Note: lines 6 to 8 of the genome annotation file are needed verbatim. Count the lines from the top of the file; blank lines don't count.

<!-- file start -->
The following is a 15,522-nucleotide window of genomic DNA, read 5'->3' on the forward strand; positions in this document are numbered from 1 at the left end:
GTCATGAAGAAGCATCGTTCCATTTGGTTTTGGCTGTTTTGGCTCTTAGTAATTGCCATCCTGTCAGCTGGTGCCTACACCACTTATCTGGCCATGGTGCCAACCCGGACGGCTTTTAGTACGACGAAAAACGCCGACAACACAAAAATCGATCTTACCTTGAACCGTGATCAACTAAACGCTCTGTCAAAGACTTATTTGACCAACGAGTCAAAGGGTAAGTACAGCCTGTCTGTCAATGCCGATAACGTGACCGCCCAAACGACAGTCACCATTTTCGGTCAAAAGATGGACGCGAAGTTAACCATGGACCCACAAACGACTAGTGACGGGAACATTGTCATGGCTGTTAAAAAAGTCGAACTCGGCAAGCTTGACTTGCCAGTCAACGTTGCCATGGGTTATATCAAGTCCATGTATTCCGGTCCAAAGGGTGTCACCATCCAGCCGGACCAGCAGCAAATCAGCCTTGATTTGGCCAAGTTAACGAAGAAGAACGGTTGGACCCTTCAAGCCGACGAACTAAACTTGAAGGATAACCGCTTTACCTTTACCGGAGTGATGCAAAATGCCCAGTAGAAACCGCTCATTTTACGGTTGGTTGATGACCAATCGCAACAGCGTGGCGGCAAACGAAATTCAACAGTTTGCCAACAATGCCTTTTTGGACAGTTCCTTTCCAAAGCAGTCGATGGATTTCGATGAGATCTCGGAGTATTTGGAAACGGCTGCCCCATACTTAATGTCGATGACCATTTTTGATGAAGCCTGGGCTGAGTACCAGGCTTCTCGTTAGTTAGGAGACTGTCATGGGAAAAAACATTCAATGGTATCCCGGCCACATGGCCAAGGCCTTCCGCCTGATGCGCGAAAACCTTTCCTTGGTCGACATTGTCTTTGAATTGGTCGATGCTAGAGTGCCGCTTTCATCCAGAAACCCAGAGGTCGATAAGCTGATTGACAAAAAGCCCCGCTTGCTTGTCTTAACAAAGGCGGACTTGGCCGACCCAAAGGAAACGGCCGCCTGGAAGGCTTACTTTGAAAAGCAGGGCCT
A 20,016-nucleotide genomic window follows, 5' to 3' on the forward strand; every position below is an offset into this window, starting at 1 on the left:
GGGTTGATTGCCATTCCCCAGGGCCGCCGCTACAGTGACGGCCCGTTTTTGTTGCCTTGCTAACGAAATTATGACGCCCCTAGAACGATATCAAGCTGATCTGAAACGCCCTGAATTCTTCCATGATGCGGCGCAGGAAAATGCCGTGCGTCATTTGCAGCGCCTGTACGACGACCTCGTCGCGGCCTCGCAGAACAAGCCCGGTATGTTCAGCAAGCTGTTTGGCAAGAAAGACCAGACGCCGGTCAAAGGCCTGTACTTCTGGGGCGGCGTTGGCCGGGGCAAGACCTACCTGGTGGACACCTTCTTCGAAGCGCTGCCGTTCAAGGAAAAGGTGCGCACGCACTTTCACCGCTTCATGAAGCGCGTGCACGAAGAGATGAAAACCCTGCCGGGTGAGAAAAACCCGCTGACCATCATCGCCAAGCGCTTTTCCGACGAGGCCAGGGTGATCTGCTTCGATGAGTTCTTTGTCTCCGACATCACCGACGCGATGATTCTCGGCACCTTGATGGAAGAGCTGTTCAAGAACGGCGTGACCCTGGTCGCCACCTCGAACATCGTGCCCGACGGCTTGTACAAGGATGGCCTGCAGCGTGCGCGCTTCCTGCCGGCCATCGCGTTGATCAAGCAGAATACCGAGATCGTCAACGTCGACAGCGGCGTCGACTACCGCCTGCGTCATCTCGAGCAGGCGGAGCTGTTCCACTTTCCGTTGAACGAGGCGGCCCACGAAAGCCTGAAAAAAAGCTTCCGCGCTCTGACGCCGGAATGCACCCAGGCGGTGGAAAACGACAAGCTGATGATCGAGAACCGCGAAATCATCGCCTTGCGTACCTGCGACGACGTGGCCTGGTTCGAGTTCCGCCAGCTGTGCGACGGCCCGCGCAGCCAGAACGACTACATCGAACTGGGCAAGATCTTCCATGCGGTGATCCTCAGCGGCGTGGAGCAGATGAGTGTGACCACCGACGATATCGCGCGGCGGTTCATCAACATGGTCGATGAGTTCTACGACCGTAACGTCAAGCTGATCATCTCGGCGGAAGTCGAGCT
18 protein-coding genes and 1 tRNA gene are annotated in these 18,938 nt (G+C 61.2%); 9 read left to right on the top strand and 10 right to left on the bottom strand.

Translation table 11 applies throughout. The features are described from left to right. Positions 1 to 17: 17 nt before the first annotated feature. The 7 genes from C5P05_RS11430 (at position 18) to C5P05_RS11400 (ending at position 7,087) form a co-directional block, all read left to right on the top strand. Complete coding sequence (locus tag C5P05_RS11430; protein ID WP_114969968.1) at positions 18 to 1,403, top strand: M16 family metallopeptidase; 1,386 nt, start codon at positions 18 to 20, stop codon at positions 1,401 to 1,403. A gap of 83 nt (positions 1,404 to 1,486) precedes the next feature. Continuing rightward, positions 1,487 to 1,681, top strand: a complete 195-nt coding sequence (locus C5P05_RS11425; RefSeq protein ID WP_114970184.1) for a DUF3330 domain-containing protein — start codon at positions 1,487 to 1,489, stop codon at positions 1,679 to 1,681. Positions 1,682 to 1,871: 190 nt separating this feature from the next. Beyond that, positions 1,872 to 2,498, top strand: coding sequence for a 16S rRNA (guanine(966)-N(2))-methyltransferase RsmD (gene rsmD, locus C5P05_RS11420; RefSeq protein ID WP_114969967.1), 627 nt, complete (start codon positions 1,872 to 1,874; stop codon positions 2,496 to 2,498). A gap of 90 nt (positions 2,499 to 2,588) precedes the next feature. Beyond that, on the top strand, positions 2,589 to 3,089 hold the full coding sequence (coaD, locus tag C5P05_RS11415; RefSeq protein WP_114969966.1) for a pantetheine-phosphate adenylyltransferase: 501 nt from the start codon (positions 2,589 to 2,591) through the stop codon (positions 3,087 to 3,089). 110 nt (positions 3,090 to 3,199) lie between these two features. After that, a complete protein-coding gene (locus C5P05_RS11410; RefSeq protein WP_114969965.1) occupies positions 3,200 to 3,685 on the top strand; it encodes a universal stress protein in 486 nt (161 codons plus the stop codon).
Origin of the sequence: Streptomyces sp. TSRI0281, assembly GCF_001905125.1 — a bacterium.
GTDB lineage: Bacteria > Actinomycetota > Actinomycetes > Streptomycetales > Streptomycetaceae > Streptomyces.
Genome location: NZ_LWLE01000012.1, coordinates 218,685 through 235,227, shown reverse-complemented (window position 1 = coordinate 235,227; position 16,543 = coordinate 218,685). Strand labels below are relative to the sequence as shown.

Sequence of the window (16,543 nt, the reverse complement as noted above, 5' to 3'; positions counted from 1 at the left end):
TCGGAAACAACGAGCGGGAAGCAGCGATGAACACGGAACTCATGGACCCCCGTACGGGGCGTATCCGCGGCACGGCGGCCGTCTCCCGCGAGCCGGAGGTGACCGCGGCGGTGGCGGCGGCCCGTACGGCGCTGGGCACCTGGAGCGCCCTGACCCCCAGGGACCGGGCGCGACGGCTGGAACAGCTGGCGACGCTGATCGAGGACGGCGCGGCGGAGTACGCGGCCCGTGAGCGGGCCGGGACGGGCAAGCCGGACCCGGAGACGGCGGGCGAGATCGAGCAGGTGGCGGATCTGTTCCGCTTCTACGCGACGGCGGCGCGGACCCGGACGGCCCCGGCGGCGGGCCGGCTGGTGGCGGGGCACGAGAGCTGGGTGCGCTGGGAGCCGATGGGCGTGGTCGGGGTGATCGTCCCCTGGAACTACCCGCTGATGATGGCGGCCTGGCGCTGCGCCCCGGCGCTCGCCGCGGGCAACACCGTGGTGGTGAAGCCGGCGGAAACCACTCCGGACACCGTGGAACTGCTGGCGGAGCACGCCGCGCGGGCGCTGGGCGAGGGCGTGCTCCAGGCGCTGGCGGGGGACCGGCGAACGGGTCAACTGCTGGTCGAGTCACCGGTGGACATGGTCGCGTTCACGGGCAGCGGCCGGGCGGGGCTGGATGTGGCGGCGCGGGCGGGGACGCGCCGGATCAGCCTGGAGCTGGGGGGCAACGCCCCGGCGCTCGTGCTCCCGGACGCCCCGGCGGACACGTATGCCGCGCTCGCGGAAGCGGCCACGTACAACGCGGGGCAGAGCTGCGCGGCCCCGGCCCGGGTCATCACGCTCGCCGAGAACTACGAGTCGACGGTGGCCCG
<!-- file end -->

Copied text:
Translation table 11 applies throughout. The features are described from left to right. Positions 1 to 17: 17 nt before the first annotated feature. The 7 genes from C5P05_RS11430 (at position 18) to C5P05_RS11400 (ending at position 7,087) form a co-directional block, all read left to right on the top strand. Complete coding sequence (locus tag C5P05_RS11430; protein ID WP_114969968.1) at positions 18 to 1,403, top strand: M16 family metallopeptidase; 1,386 nt, start codon at positions 18 to 20, stop codon at positions 1,401 to 1,403. A gap of 83 nt (positions 1,404 to 1,486) precedes the next feature. Continuing rightward, positions 1,487 to 1,681, top strand: a complete 195-nt coding sequence (locus C5P05_RS11425; RefSeq protein ID WP_114970184.1) for a DUF3330 domain-containing protein — start codon at positions 1,487 to 1,489, stop codon at positions 1,679 to 1,681. Positions 1,682 to 1,871: 190 nt separating this feature from the next. Beyond that, positions 1,872 to 2,498, top strand: coding sequence for a 16S rRNA (guanine(966)-N(2))-methyltransferase RsmD (gene rsmD, locus C5P05_RS11420; RefSeq protein ID WP_114969967.1), 627 nt, complete (start codon positions 1,872 to 1,874; stop codon positions 2,496 to 2,498). A gap of 90 nt (positions 2,499 to 2,588) precedes the next feature. Beyond that, on the top strand, positions 2,589 to 3,089 hold the full coding sequence (coaD, locus tag C5P05_RS11415; RefSeq protein WP_114969966.1) for a pantetheine-phosphate adenylyltransferase: 501 nt from the start codon (positions 2,589 to 2,591) through the stop codon (positions 3,087 to 3,089). 110 nt (positions 3,090 to 3,199) lie between these two features. After that, a complete protein-coding gene (locus C5P05_RS11410; RefSeq protein WP_114969965.1) occupies positions 3,200 to 3,685 on the top strand; it encodes a universal stress protein in 486 nt (161 codons plus the stop codon).
Origin of the sequence: Streptomyces sp. TSRI0281, assembly GCF_001905125.1 — a bacterium.
GTDB lineage: Bacteria > Actinomycetota > Actinomycetes > Streptomycetales > Streptomycetaceae > Streptomyces.